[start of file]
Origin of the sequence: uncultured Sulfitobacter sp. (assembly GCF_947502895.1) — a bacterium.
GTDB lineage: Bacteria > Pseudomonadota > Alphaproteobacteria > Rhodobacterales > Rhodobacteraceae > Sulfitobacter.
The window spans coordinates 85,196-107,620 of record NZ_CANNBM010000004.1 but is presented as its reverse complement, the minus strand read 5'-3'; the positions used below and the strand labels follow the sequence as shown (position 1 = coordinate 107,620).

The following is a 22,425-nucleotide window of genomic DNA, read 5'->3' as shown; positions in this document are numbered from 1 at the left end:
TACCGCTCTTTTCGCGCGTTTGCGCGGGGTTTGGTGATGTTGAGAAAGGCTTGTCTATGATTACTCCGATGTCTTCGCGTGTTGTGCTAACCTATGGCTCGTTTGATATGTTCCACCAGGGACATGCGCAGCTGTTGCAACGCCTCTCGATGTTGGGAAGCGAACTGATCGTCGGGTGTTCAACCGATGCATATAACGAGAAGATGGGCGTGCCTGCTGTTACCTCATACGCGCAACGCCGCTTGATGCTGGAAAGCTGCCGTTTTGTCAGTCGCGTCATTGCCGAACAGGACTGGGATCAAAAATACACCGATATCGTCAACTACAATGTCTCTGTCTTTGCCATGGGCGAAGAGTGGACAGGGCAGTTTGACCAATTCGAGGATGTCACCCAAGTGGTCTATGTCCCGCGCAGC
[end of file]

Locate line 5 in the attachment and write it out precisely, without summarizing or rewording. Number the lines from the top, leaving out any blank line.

TACCGCTCTTTTCGCGCGTTTGCGCGGGGTTTGGTGATGTTGAGAAAGGCTTGTCTATGATTACTCCGATGTCTTCGCGTGTTGTGCTAACCTATGGCTCGTTTGATATGTTCCACCAGGGACATGCGCAGCTGTTGCAACGCCTCTCGATGTTGGGAAGCGAACTGATCGTCGGGTGTTCAACCGATGCATATAACGAGAAGATGGGCGTGCCTGCTGTTACCTCATACGCGCAACGCCGCTTGATGCTGGAAAGCTGCCGTTTTGTCAGTCGCGTCATTGCCGAACAGGACTGGGATCAAAAATACACCGATATCGTCAACTACAATGTCTCTGTCTTTGCCATGGGCGAAGAGTGGACAGGGCAGTTTGACCAATTCGAGGATGTCACCCAAGTGGTCTATGTCCCGCGCAGC